Government-sponsored enterprises (GSEs) Fannie Mae and Freddie Mac have implemented an independent dispute resolution (IDR) process for resolving repurchase disputes.
Under the new program, mortgage lenders can submit unresolved loan level disputes to a neutral third-party arbitrator after the appeal and escalation processes have been exhausted.
“The IDR process provides the enterprises and lenders [with] a mechanism for resolving a repurchase dispute and avoiding the possibility that a dispute might languish unresolved for an extended period of time, as has often occurred in the past,” says Mel Watt, director of the Federal Housing Finance Agency (FHFA), overseer of the GSEs, in a statement. “IDR is the final part of the representation and warranty framework, which, taken as a whole, will increase clarity for lenders and will ultimately increase access to mortgages for creditworthy borrowers.”
In order to help relieve lenders’ fear of loan buybacks due to defects, the FHFA has been redefining some of the rules within its representations and warranty framework. The idea is that by giving lenders greater peace of mind that they won’t be penalized for minor loan defects (in particular, the type of defects that would not normally prevent a loan from being funded), lenders will, in turn, free up more credit for consumers, especially those in the “underserved” or non-prime market.
The program should give the mortgage industry a clearer understanding of when Fannie Mae or Freddie Mac will require repurchase of a loan. The FHFA hopes that this, in turn, will lead to mortgage lenders relaxing their internal overlays that tend to restrict lending to borrowers with less than perfect credit scores.
In January 2013, the GSEs implemented a “sunset” provision that makes it so that securitized loans that have performed adequately during the first 36 months after origination are, in effect, exempt from further regulatory review and, thus, are at little risk of becoming buybacks – the idea being that if there were defects in the loan underwriting process, they would have become apparent in the early period in the life of the loan.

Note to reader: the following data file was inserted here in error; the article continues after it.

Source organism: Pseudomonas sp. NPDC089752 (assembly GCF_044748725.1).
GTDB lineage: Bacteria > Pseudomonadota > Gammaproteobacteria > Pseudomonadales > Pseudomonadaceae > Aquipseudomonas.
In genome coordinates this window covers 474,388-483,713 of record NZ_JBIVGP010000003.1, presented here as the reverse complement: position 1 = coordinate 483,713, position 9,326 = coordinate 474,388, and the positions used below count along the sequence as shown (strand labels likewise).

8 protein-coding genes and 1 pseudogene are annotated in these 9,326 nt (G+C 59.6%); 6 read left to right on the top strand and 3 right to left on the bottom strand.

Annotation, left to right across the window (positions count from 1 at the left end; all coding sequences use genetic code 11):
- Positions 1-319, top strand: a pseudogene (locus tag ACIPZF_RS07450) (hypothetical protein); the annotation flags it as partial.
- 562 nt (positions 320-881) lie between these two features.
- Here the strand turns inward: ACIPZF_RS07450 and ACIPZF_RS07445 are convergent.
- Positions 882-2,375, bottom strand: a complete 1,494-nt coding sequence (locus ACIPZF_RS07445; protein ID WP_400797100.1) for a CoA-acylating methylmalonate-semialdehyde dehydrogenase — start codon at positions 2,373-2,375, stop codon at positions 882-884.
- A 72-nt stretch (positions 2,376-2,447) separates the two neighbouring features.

Then, in May 2014, the FHFA and the GSEs announced additional refinements to provide greater clarity on the 36-month benchmark, including revising the payment history requirement to allow up to two 30-day delinquencies in the first 36 months after acquisition; providing loan level confirmations when mortgages meet the 36-month performance benchmark or pass a quality control review; and eliminating automatic repurchases when a loan’s primary mortgage insurance is rescinded.
Basically, the GSEs are adding more definition to their “life-of-loan exclusions” – the criteria that establishes when the GSEs are to require a lender to buy back a loan. In the past, these exclusions have been regarded as too “open ended.”
As such, the FHFA has been working to redefine the criteria that could result in a loan buyback, including misrepresentations, misstatements and omissions; data inaccuracies; charter compliance issues; first-lien priority and title matters; legal compliance violations; or unacceptable mortgage products.
The FHFA also recently set a minimum number of loans that must be identified with misrepresentations or inaccuracies to trigger a buyback, so that the GSEs will be responding to a “pattern of misrepresentations” and not just outliers.
Other changes to the rep and warranty framework include the development of cure mechanisms and alternative remedies for lower-severity loan defects and potential modification of servicing representations and warranties with regard to compensatory fees and foreclosure timelines.
Many in the industry regard the new dispute resolution program as the capstone of the revised representation and warranty framework. In a statement, David H. Stevens, president and CEO of the Mortgage Bankers Association (MBA), says the program “is an important final piece” to the GSEs’ efforts to improve the framework and allay lenders’ fears regarding buybacks.
“In its totality, the representation and warranty framework will provide much needed certainty and transparency for lenders of all sizes and help broaden access to credit for borrowers,” Stevens says. “[The] MBA is glad to have contributed to this initiative, and we look forward to continuing to work with FHFA, the GSEs and other stakeholders in helping to create a sustainable lending environment that reasonably expands credit for all borrowers interested in the home buying process.”